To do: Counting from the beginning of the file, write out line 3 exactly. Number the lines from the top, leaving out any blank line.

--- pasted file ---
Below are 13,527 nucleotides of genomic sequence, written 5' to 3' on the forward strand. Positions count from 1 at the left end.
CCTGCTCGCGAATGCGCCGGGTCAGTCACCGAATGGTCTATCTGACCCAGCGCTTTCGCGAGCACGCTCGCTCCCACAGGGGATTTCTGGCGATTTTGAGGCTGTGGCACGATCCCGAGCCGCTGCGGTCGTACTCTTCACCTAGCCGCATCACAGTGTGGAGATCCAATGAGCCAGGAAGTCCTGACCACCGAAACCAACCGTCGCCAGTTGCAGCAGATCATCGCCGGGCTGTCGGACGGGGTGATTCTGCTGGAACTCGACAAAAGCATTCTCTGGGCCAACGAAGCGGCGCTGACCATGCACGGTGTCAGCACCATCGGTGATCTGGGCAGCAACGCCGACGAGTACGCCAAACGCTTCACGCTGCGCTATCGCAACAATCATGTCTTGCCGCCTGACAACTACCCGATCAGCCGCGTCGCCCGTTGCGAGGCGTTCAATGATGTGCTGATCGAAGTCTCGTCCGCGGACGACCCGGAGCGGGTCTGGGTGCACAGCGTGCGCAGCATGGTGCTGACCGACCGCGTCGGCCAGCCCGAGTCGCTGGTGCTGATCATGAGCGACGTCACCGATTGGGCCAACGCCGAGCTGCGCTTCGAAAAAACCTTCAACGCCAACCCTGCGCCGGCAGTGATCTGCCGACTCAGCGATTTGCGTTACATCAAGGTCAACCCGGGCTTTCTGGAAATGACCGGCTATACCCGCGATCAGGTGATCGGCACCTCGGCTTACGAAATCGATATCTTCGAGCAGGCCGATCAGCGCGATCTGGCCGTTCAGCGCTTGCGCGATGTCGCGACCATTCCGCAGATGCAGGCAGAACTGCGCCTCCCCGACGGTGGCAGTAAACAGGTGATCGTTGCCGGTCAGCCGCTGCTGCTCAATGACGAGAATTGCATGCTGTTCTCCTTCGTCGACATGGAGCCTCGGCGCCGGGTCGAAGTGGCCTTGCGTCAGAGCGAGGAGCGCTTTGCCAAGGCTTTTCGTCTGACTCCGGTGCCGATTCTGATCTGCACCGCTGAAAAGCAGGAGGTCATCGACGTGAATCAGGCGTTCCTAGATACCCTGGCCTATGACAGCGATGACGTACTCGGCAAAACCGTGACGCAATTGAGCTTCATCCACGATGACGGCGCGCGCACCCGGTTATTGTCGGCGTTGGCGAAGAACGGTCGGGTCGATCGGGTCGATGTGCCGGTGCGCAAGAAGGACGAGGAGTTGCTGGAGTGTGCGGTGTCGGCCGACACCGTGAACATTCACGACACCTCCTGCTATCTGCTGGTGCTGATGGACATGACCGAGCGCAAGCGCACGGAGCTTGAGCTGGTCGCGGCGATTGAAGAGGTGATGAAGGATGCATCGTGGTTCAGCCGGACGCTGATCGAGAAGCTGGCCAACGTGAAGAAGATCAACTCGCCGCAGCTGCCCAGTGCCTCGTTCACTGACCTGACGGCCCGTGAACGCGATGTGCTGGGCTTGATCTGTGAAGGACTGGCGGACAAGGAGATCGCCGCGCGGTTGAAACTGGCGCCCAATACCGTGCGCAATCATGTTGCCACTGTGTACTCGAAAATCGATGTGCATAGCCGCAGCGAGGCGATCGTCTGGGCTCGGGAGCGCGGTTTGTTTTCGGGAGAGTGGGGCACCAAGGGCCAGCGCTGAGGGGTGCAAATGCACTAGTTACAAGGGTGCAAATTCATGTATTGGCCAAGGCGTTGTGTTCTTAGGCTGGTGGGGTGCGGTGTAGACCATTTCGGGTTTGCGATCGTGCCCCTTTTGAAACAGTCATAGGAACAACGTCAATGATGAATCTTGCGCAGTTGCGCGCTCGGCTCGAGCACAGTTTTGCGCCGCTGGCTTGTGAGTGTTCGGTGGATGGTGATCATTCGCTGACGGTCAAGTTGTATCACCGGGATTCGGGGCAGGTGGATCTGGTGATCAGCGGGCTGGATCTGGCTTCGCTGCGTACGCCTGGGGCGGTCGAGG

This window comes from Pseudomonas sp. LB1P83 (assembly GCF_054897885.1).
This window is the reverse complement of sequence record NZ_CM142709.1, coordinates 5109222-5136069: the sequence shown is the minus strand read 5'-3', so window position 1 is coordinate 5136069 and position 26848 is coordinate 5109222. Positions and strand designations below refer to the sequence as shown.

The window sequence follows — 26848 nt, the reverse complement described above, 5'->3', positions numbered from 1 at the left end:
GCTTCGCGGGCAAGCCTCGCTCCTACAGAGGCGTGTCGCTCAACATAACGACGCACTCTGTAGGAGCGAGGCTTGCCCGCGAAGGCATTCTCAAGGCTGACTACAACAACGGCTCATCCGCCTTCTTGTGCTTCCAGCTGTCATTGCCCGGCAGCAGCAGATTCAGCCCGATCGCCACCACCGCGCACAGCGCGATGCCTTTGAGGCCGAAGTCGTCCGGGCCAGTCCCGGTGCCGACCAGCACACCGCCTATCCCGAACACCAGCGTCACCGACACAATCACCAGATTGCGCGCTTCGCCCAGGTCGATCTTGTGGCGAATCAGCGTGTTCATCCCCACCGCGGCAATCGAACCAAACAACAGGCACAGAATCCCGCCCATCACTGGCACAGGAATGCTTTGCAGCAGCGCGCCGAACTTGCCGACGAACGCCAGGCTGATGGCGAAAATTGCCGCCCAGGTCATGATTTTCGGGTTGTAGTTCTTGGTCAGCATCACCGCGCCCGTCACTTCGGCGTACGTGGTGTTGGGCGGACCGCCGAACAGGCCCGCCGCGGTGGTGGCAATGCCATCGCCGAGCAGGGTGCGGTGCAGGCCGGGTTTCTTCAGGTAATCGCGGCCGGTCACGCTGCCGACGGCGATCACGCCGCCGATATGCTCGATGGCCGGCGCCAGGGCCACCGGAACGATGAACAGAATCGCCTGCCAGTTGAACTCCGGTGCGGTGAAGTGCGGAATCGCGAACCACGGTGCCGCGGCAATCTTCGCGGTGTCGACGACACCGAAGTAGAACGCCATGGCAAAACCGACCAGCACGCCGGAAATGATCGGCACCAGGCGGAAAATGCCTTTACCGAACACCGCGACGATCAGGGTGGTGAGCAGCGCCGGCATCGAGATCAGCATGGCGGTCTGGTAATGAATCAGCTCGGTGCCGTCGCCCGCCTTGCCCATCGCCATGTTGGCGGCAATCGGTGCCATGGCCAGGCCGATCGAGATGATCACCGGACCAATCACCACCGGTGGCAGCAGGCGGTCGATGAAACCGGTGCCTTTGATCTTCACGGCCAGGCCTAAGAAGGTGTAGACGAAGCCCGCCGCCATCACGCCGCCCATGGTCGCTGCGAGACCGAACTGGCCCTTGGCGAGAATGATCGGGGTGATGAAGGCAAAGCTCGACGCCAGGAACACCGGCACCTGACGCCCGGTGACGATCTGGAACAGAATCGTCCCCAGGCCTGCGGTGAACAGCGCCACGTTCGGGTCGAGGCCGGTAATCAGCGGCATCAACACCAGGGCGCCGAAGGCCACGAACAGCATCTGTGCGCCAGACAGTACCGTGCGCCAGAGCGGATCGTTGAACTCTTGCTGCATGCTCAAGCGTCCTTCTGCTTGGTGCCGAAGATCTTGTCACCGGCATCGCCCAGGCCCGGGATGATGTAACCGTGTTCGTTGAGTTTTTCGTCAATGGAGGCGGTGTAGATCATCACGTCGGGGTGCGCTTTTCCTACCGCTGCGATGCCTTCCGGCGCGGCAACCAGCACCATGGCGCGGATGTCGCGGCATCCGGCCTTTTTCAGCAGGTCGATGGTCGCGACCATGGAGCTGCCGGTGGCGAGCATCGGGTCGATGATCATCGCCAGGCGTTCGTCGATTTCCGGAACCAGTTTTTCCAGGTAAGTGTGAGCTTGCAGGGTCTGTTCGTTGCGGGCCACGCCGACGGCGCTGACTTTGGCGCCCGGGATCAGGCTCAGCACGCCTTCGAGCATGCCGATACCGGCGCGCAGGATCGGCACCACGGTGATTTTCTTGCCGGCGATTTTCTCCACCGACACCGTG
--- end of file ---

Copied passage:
This window comes from Pseudomonas sp. LB1P83 (assembly GCF_054897885.1).